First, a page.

Having determined that Beck performed unreasonably, the remaining question under Strickland is whether Hudson was prejudiced by Beck's failure. Beck's failure did prejudice Hudson. The Illinois Appellate Court only considered the performance element of Strickland, so this Court evaluates the prejudice issue de novo. Rompilla, 545 U.S. at 390. To show prejudice, the petitioner must demonstrate that, but for his counsel's deficiencies, he would have accepted the State's plea offer. Lafler v. Cooper, 132 S.Ct. 1376, 1384 (2012). In other words, Hudson must show "that his counsel's advice was a decisive factor' in his decision to reject the State's plea offer." Watson v. Anglin, 560 F.3d 687, 691 (7th Cir. 2009) (emphasis omitted) (quoting United States v. Barnes, 83 F.3d 934, 940 (7th Cir. 1996)). "It is not enough to show that the errors had some conceivable effect on the outcome of the proceeding.'" Harrington v. Richter, 131 S.Ct. 770, 787 (2011) (quoting Strickland, 466 U.S. at 693). At the same time, the prejudice standard "does not require a showing that [the] counsel's actions more likely than not altered the outcome.'" Id. at 792 (citation omitted). In the context of a trial outcome, "prejudice has been established so long as the chances of acquittal are better than negligible." Canaan v. McBride, 395 F.3d 376, 386 (7th Cir. 2005); see also Harris v. Thompson, 698 F.3d 609, 644-45 (7th Cir. 2012). In the plea-advice setting, there is both a subjective question and an objective one. On the subjective question, "to demonstrate a reasonable probability that he would have accepted a plea, a petitioner's testimony that he would have done so must be credible." Merzbacher v. Shearin, 706 F.3d 356, 366-67 (4th Cir. 2013); see also Julian, 495 F.3d at 499. On the objective question, "if the prosecution had the discretion to cancel [the plea offer] or if the trial court had the discretion to refuse to accept it, " the petitioner must show that "there is a reasonable probability neither the prosecution nor the trial court would have prevented the offer from being accepted or implemented." Overstreet v. Wilson, 686 F.3d 404, 407 (7th Cir. 2012) (quoting Missouri v. Frye, 132 S.Ct. 1399, 1410 (2012)) (internal quotation marks omitted).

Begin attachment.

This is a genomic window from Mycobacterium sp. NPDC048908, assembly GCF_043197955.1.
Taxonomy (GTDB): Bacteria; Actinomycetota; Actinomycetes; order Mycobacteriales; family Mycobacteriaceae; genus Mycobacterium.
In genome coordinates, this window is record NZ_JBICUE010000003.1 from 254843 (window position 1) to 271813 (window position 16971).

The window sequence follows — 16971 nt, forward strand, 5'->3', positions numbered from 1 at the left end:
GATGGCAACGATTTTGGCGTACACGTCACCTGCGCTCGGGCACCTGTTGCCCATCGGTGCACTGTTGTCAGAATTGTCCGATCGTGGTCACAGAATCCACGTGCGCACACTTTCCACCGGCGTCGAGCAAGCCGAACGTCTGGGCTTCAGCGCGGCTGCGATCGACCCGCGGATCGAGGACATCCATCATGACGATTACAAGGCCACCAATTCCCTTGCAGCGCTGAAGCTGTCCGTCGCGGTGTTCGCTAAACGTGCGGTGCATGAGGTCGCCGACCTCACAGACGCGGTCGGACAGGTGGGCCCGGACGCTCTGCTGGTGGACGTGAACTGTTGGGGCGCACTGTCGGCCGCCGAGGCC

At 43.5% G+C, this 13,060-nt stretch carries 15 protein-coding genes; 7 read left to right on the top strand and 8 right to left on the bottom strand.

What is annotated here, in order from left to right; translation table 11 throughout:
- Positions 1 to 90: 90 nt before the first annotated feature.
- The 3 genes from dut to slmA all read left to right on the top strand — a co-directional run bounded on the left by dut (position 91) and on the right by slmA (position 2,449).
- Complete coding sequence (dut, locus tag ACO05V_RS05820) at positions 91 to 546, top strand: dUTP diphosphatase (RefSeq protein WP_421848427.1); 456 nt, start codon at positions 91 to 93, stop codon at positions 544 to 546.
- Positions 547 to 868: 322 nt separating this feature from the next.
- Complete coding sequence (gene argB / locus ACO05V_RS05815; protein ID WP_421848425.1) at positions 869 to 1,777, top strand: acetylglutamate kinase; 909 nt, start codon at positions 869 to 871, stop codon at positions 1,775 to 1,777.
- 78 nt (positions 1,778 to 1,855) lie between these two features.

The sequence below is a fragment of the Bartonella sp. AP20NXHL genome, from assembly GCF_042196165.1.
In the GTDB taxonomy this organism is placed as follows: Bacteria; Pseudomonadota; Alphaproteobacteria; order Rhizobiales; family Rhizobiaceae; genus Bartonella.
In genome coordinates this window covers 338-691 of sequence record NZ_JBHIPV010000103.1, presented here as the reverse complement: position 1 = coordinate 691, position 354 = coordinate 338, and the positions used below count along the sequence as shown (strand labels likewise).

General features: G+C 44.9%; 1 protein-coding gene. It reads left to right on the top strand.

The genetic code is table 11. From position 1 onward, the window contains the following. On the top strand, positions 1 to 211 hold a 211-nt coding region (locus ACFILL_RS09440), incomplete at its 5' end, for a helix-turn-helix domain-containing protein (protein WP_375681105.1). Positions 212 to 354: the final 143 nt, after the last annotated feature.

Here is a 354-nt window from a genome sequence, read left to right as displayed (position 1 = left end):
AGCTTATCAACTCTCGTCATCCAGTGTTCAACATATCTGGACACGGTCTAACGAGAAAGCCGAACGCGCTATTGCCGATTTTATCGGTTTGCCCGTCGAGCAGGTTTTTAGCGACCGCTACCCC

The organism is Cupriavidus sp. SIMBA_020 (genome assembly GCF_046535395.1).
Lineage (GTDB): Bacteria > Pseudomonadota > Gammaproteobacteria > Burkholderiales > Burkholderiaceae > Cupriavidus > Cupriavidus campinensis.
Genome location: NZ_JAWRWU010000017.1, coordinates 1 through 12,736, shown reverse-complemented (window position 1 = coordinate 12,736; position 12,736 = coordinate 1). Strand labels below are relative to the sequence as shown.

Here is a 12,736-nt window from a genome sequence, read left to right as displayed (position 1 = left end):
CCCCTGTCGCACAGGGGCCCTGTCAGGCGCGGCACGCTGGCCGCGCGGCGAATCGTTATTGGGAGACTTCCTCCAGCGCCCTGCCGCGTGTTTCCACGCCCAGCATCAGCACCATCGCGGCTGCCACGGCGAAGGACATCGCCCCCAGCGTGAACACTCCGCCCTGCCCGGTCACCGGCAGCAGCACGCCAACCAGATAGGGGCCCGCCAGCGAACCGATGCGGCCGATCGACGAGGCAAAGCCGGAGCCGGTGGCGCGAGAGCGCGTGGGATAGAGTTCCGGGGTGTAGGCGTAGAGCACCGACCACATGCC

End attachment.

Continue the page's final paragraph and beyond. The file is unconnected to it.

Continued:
Here, the evidence shows that Hudson would have accepted a plea agreement if he had known he faced a mandatory natural-life sentence. Remember that the State offered plea deals of twenty years, then eighteen, seventeen, and finally sixteen years (the last offer was during the jury's deliberations). The sixteen-year deal would have allowed for day-for-day credit, so it would be around eight years of actual imprisonment, compared to a mandatory life sentence with no possibility of parole. Compare 730 ILCS 5/3-6-3(a)(2-2.1) (day-for-day credit), with 730 ILCS 5/3-6-3(a)(2.2) (natural life without parole). That stark difference (even between the first deal of twenty years (with ten years of actual prison) and natural life) gives rise to the inference that Hudson would have accepted a plea deal.

To counter this inference, the State asserts that Hudson was informed that "if he was convicted, he would likely be sentenced to forty-four years of imprisonment, " and that at his age, a "forty-four-year sentence would leave him in prison until he was ninety-one years old-effectively a life sentence." Answer at 22. Put another way, the State argues that, in effect, Hudson was already faced with the choice of the plea deals versus natural life imprisonment. But that argument does not take into account the significant legal and practical differences between a forty-four-year sentence and a natural-life sentence under Illinois law. A forty-four-year sentence for armed robbery that did not result "in great bodily harm, " would have rendered Hudson eligible for day-for-day credits that could have reduced his actual imprisonment time to possibly as little as twenty-one years and nine months of imprisonment. See 730 ILCS 5/3-6-3(a)(2-2.1). A natural life sentence, on the other hand, means no possibility of parole and Hudson would spend the rest of his life in jail. See 730 ILCS 5/3-6-3(a)(2.2). This is an enormous difference. See, e.g., Julian, 495 F.3d at 498-99; Moore v. Bryant, 348 F.3d 238, 242-43 (7th Cir. 2003).[3] Hudson has been arguing, starting with the state-court new-trial litigation, that he would have accepted one of the State's plea agreements if he had known that he was facing a natural life sentence. See R. 16-2, State's Exh. B at C000186. The state court has never found otherwise, and in this federal habeas litigation, the State does not now ask for an evidentiary hearing to consider Hudson's live testimony. The only argument the State has offered in response is the one discussed above, namely, that Hudson purportedly already was confronted with an effective life sentence if he rejected the plea deals. That is wrong, for the reasons already explained.[4]